Join The Fight To Legalize Weed Today At The UN
For the first time in nearly two decades, the United Nations is hosting a special session of the General Assembly on drug policy at its New York headquarters—and they couldn’t have planned it for a better time, since the second day of the session will fall on 4/20.
Inspired by the session’s fortuitous timing, a group of NYC-based protesters, led by a man who goes by Potanist Matt, will be holding a legalization rally outside of the UN’s headquarters on 42nd Street and 1st Avenue. Naturally, the rally will begin at 4:20 pm on 4/20. The protesters are calling for legal weed, an end to the international War on Drugs, and allowing home-growing. What is surprising is that for the first time, world leaders are starting to agree with these ideas.
This year’s session is the third the United Nations has held on drug policy: the first was the 1961 Single Convention on Narcotic Drugs, and the second was the 1998 Convention Against Illicit Traffic in Narcotic Drugs and Psychotropic Substances. If the sessions’ titles weren’t enough to clue you in, neither of these meetings were particularly lenient on drug use. At the 1998 session, member states pledged that the world would be “drug free” by 2008. The plan was to eliminate drug cultivation and trafficking at the source, with a focus eradicating coca in the Andes and poppies—which are used to make opiates—in Afghanistan. “Plan Colombia,” a joint plan between the United States and Colombian governments to eliminate the drug trade by aerially spraying coca plants with herbicides and going after drug traffickers, is the most indicative of world’s the post-1998 drug policy.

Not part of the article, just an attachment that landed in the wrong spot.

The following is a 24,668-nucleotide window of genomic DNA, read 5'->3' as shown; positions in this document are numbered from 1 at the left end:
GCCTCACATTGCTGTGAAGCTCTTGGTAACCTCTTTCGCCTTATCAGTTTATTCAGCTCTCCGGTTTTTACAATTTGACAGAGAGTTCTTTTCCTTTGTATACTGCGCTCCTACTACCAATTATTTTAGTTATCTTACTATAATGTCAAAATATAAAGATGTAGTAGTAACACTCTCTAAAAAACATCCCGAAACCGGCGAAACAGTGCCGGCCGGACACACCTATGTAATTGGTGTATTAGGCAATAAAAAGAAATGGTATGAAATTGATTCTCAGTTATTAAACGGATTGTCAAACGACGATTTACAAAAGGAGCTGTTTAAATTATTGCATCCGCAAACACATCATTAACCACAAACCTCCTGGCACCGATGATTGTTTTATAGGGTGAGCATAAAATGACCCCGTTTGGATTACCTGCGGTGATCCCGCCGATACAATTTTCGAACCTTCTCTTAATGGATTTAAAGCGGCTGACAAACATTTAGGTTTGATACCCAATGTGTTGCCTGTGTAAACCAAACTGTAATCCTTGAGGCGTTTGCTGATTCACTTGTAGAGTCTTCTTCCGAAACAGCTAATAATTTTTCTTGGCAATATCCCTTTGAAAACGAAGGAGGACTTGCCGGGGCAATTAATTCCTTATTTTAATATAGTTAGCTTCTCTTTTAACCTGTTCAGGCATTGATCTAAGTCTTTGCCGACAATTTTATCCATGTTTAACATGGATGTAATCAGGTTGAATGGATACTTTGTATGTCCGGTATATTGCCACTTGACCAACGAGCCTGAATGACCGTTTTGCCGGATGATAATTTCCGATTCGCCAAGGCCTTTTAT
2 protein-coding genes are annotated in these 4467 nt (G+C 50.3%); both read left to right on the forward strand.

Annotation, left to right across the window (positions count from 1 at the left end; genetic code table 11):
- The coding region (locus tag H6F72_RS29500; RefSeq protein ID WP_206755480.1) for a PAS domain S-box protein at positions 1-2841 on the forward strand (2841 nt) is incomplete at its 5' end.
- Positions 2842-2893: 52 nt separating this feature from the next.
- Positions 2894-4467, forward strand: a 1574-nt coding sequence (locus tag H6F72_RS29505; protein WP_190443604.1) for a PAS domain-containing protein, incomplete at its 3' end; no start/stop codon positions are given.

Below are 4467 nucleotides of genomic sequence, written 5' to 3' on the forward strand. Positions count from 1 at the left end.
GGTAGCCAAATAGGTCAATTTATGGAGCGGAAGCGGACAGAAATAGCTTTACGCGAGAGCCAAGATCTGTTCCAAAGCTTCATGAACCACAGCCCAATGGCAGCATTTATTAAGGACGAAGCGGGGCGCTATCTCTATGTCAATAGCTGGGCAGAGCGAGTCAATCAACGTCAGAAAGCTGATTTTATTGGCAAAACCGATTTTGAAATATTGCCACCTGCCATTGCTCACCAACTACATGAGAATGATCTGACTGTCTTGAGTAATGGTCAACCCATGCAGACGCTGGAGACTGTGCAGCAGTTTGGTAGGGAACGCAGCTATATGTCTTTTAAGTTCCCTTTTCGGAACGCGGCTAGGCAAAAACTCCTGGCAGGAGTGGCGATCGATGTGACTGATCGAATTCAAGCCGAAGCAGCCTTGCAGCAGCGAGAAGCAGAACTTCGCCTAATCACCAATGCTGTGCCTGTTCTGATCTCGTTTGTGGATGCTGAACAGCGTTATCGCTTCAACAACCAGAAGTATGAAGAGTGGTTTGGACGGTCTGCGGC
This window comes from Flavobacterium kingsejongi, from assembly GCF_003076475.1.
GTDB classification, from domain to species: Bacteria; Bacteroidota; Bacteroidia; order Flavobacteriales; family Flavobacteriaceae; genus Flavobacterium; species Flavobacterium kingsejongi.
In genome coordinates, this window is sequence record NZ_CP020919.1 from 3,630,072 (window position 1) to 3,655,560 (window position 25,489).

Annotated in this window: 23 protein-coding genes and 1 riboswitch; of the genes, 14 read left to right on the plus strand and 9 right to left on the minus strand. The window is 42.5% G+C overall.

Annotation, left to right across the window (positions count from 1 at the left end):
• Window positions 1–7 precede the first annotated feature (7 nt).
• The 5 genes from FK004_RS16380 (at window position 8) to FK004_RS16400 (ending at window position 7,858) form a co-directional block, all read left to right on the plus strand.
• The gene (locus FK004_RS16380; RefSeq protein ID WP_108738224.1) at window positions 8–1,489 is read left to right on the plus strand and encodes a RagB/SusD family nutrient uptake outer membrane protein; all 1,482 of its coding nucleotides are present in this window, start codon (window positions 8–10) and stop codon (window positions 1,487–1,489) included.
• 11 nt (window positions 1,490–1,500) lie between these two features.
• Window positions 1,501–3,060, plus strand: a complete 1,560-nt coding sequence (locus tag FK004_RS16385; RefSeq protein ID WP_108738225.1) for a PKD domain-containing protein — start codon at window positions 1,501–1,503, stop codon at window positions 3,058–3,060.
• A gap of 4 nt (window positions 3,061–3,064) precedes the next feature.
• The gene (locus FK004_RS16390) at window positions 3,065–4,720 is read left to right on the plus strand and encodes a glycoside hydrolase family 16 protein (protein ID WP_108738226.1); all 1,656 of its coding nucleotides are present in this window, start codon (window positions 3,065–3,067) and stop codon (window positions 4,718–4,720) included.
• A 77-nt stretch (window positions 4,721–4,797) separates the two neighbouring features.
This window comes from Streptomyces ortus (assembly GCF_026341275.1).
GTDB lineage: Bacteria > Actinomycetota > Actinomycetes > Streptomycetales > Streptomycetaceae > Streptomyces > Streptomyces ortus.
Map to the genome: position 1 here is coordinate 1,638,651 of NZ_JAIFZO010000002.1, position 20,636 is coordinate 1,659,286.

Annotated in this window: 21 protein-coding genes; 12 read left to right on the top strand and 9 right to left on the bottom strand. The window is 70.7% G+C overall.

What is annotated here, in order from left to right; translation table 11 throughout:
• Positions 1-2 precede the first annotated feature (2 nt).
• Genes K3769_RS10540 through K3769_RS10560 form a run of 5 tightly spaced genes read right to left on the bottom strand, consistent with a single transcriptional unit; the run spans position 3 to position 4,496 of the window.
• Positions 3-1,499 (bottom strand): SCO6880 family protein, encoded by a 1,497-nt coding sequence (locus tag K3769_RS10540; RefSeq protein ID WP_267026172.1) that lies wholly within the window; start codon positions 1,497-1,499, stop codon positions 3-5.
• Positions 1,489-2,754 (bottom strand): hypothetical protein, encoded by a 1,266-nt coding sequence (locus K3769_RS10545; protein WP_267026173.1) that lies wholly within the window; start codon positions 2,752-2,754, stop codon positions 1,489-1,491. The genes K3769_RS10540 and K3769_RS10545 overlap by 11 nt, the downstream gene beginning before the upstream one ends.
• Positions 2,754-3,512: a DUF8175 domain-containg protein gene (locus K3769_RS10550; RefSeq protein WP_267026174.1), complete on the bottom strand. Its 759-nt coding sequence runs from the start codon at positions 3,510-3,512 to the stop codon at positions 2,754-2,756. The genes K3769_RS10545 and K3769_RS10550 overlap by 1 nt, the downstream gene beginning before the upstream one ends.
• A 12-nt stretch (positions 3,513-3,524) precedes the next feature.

Due to the laws of supply and demand—i.e., people want drugs, and if drugs are illegal they’ll still find a way to get them—policies like Plan Colombia were largely unsuccessful. By 2008 the world was nowhere close to being “drug free.” In fact, the United Nations’ 2008 World Drug Report indicated “a surge in the supply of illicit drugs” with world opium production almost doubling between 2005 and 2007, while coca cultivation increased in the Andes. According to the FBI, the most frequent arrests made in 2008 were for drug abuse violations—approximately 1.7 million—and totaled 12.2% of all arrests.
The conversation has thankfully shifted since then. Colombia, Mexico, and Guatemala—the three countries that called for this years’ meeting—have experienced the failures of the War on Drugs firsthand and are calling for change. Representatives from Latin America—including Uruguay, which legalized cannabis in 2013—are arguing for more “flexible” drug policy, including treating drug addiction as a human rights issue by prioritizing therapy and needle exchange programs over criminalization of drug users.
As cheesy as it sounds, we’re living in a new millennium now: we’ve experienced the failure of the War on Drugs both in the United States and abroad, recent scientific studies actually promote the benefits of hallucinogens like LSD, and both protesters and politicians agree that it’s time for a change. Regardless of what international leaders decide, people aren’t going to stop smoking or snorting anytime soon—and a 4/20 protest might be the best way to let them know that.
Images via Herb, Tumblr.
Stay tuned to Milk for a day full of 4/20 goodness.